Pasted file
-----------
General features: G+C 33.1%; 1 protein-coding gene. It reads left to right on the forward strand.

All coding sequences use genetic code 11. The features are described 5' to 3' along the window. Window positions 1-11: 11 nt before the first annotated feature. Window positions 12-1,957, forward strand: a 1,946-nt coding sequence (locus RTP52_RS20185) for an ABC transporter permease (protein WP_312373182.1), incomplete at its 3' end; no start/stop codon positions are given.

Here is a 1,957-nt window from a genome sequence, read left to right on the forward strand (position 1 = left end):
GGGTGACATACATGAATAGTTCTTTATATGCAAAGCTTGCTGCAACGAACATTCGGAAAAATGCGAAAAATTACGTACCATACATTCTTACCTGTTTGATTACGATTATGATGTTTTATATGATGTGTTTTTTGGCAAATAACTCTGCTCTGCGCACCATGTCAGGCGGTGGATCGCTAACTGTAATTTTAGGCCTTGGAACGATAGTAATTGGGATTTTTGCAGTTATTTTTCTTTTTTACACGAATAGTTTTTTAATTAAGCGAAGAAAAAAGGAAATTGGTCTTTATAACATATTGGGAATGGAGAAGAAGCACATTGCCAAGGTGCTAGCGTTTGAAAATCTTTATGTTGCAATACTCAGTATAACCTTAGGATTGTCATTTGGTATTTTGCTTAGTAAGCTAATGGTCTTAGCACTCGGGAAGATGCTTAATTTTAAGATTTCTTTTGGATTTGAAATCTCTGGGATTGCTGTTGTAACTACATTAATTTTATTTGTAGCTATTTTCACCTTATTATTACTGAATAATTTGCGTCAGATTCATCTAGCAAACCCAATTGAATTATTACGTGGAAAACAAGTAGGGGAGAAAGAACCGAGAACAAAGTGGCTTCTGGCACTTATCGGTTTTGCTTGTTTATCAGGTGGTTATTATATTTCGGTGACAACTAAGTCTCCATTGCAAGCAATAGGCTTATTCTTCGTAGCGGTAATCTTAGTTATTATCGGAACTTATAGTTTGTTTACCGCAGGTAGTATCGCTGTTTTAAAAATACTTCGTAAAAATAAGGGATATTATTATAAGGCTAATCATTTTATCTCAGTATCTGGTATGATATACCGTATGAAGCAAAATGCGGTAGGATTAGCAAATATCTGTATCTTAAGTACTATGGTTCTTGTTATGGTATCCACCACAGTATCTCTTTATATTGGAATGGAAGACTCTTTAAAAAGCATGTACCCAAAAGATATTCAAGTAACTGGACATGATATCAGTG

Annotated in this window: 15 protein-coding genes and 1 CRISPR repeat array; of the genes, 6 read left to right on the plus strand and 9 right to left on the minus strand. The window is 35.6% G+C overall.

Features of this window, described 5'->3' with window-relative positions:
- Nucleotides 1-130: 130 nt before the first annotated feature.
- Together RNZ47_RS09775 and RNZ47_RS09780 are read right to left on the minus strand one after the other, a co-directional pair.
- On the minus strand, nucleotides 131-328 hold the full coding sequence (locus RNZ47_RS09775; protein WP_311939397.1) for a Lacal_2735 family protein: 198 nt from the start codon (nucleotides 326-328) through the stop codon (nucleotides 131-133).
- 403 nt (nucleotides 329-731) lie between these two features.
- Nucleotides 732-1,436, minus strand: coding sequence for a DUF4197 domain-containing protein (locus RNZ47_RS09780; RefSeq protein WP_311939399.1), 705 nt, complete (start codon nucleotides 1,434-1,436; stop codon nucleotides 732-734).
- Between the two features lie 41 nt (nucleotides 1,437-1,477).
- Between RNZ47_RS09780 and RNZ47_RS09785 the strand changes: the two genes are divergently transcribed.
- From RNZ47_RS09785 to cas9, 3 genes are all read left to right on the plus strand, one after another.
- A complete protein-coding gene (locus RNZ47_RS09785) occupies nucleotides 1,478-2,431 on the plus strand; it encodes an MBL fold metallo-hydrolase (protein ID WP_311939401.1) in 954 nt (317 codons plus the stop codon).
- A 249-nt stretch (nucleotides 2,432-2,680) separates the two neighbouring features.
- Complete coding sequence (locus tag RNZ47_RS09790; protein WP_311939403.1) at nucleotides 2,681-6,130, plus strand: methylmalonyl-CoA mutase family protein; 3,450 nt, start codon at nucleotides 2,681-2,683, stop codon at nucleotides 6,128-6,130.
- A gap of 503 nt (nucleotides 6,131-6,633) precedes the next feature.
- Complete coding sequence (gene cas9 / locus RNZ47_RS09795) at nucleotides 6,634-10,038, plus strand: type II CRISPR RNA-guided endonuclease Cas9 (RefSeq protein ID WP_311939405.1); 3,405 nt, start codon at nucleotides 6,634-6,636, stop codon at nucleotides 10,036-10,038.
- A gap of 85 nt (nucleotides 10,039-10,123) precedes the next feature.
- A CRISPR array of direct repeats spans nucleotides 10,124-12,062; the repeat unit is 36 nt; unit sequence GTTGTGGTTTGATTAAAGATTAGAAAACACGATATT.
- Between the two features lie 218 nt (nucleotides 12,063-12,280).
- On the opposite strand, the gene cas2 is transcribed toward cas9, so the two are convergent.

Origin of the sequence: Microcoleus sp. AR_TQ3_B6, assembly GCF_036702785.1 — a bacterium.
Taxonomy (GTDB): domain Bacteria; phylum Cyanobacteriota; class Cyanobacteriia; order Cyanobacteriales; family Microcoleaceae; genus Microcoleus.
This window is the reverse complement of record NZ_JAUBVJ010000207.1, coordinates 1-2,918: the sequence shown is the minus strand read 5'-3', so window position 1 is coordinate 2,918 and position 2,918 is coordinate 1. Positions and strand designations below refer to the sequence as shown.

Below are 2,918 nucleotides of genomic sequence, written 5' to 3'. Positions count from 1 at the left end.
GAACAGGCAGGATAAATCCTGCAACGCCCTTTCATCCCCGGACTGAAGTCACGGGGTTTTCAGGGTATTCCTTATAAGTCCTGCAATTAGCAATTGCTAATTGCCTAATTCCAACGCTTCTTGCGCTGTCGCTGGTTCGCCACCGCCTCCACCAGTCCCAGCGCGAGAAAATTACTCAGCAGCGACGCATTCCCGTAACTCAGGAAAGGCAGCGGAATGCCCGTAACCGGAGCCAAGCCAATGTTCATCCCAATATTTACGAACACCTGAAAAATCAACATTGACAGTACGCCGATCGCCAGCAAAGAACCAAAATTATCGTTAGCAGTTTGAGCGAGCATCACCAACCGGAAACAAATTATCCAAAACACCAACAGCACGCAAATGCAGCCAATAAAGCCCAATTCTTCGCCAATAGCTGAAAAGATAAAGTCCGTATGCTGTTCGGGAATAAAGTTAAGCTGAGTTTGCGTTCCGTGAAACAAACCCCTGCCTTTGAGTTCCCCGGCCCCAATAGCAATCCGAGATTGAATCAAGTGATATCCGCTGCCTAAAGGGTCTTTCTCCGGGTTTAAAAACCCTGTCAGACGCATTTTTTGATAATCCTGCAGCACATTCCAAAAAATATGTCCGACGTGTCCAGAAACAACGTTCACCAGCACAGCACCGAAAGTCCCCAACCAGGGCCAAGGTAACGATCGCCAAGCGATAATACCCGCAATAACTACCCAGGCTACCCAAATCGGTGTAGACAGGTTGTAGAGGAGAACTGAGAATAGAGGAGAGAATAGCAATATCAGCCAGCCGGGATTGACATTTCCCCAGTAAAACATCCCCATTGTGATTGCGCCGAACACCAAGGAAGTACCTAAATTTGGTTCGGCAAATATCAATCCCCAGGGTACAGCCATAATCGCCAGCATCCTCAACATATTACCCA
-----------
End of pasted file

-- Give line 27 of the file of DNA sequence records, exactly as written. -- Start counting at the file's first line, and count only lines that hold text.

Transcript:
Below are 2,918 nucleotides of genomic sequence, written 5' to 3'. Positions count from 1 at the left end.